Backtracking a little bit into chapter 37 of the novel, I find Don Quixote engaged in… discourse.

This chapter-and-a-half long speech extolling the arduousness of chivalry, and it’s superiority, over that of the life of a scholar, shows, as remarked upon several times in the text, the keen intellect that drives don Quixote.

He delivers an incredibly well thought-out speech that quite rightly swayed me to, at the very least, see his point of view.

I particularly enjoyed the students who live in poverty (speaks to the broke college student that I am):

“So, I say that the travails of the student are these: mainly poverty, not because they’re all poor, but rather to make their case as forceful as I can, and in saying that he suffers poverty, it seems to me that there is nothing more to say about his misfortune, because he who is poor has nothing that’s good. This poverty is suffered in various ways: sometimes in hunger, sometimes in cold and in nakedness, and sometimes all of them together.” Don Quixote, Chapter 37, Miguel de Cervantes, 1605 & 1615.

Now, I may not be cold and naked and starving, but with only two meals in the University Cafeteria on weekends, with the metabolism that walking several miles daily induces upon one, I find myself needing to eat more without the liberty to do so. Kinda ironic how students then and now are both suffering under the same conditions (relatively).

Something that also tickled me was that in arguing for arms over letters, he argued as one who had studied letters:

“Since we began with poverty in students and its various aspects, let’s see if the soldier is any richer.” Don Quixote, Chapter 38, Miguel de Cervantes, 1605 & 1615.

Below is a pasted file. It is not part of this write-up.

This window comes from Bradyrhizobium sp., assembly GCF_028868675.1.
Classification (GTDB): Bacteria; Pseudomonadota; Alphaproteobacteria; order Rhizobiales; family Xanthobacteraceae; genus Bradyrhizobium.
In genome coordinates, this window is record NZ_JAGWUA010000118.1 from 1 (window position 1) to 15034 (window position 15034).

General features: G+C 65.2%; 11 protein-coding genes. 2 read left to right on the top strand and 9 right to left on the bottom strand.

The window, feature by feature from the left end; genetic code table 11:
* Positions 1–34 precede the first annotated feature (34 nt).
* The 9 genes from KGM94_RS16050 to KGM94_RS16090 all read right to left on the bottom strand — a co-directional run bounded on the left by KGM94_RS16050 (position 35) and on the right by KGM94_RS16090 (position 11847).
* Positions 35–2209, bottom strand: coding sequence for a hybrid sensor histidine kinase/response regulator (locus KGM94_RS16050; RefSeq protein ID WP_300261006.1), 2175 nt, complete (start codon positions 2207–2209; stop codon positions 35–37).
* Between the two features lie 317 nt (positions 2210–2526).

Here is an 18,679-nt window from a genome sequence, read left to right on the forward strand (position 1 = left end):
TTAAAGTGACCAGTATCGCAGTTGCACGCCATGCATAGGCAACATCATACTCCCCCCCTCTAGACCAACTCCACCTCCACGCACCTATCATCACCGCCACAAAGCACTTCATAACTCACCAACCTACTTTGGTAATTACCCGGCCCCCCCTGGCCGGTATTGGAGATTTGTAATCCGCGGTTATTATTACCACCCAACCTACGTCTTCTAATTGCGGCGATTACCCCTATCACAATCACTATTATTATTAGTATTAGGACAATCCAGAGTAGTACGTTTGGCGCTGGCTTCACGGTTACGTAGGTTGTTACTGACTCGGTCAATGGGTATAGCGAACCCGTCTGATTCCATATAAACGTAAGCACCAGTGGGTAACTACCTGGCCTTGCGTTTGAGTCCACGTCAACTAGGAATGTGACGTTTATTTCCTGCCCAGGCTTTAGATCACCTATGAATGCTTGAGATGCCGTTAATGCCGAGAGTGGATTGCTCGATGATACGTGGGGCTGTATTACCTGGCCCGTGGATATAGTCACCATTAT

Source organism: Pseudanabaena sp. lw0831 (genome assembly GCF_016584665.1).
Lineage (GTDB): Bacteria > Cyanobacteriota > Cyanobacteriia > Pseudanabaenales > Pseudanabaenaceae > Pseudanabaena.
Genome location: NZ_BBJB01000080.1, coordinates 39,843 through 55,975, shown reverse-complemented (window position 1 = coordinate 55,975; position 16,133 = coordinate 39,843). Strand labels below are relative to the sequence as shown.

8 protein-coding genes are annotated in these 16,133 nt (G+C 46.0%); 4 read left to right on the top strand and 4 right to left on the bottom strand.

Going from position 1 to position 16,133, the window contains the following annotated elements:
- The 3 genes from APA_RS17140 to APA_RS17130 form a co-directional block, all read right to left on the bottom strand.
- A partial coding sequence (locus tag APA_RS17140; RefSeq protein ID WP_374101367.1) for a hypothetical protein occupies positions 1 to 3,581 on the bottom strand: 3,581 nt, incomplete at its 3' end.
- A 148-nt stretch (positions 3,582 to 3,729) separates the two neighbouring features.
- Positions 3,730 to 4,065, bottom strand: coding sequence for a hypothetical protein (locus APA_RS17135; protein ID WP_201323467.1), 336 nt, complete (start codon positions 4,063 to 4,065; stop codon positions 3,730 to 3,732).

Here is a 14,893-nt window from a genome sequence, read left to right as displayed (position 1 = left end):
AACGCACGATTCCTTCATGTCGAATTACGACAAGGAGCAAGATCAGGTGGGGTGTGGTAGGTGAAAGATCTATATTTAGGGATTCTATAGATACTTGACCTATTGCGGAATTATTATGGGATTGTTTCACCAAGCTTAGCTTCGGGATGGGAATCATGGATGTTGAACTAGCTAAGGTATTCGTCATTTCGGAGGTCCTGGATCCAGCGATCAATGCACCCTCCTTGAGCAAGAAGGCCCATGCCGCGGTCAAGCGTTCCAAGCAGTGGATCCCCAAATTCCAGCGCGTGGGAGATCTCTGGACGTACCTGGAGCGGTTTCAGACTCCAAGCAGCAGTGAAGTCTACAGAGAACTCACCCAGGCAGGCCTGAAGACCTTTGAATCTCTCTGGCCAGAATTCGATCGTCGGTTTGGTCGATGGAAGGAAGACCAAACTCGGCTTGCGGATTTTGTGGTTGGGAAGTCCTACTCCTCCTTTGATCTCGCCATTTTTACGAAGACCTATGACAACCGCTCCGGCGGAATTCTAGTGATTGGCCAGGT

The very tone and word choice as well as the process of thought of comparing the two reminds me of the articles that we’ve been reading in class as of late. Not in the subject matter, but in the diction of someone who has studied letters, as the experts whose articles I’ve read are, and as, apparently, crazy, old don Quixote is.

While, in his deluded state, he makes a strong argument for knight-errantry, it must be said that these stories that he bases his information out of are incredibly outdated or are merely meant for entertainment. As such, I can’t trust his sources.

I’d also like to take a moment in memory of the Paddock Mass Shooting. And bask in the irony that 400 years ago Cervantes was remarking on the danger of artillery, and we’ve yet to develop a system of keeping people safe from those who would use them to do them harm.

“Happy and blessed were those ages that lacked the dreaded fury of those devilish instruments of artillery -whose inventor I’m convinced must be in hell as a reward for his diabolical invention- with which it’s possible for a despicable and cowardly arm to take the life of a brave knight. Without knowing how or from where -just at the moment when courage and dash inflame and embolden his valiant heart- along comes a stray bullet, discharged by someone who may have fled in terror and then was startled by the flash from his infernal device, whose shot cuts short in an instant the thoughts and life of a person who deserved to live in many centuries.” Don Quixote, Chapter 38, Miguel de Cervantes, 1605 & 1615.